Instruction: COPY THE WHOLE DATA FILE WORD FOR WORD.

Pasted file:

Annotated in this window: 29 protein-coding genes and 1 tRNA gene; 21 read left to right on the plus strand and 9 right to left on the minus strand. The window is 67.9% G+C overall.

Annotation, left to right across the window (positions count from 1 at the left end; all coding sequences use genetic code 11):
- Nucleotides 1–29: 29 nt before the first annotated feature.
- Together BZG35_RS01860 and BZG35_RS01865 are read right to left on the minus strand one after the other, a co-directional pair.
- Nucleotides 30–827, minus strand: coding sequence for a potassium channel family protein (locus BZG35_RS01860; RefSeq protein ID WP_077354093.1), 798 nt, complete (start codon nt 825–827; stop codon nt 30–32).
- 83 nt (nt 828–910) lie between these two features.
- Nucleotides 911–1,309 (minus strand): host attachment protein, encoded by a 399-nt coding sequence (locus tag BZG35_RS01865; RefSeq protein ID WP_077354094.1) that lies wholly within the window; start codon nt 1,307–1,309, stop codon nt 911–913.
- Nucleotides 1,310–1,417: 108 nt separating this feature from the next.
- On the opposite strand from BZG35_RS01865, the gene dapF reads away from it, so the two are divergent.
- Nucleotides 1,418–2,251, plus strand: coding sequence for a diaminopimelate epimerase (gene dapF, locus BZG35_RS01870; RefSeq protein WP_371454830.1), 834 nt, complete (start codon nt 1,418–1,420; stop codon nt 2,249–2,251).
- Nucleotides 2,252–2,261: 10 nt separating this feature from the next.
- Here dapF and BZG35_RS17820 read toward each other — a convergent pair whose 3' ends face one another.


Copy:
Annotated in this window: 29 protein-coding genes and 1 tRNA gene; 21 read left to right on the plus strand and 9 right to left on the minus strand. The window is 67.9% G+C overall.

Annotation, left to right across the window (positions count from 1 at the left end; all coding sequences use genetic code 11):
- Nucleotides 1–29: 29 nt before the first annotated feature.
- Together BZG35_RS01860 and BZG35_RS01865 are read right to left on the minus strand one after the other, a co-directional pair.
- Nucleotides 30–827, minus strand: coding sequence for a potassium channel family protein (locus BZG35_RS01860; RefSeq protein ID WP_077354093.1), 798 nt, complete (start codon nt 825–827; stop codon nt 30–32).
- 83 nt (nt 828–910) lie between these two features.
- Nucleotides 911–1,309 (minus strand): host attachment protein, encoded by a 399-nt coding sequence (locus tag BZG35_RS01865; RefSeq protein ID WP_077354094.1) that lies wholly within the window; start codon nt 1,307–1,309, stop codon nt 911–913.
- Nucleotides 1,310–1,417: 108 nt separating this feature from the next.
- On the opposite strand from BZG35_RS01865, the gene dapF reads away from it, so the two are divergent.
- Nucleotides 1,418–2,251, plus strand: coding sequence for a diaminopimelate epimerase (gene dapF, locus BZG35_RS01870; RefSeq protein WP_371454830.1), 834 nt, complete (start codon nt 1,418–1,420; stop codon nt 2,249–2,251).
- Nucleotides 2,252–2,261: 10 nt separating this feature from the next.
- Here dapF and BZG35_RS17820 read toward each other — a convergent pair whose 3' ends face one another.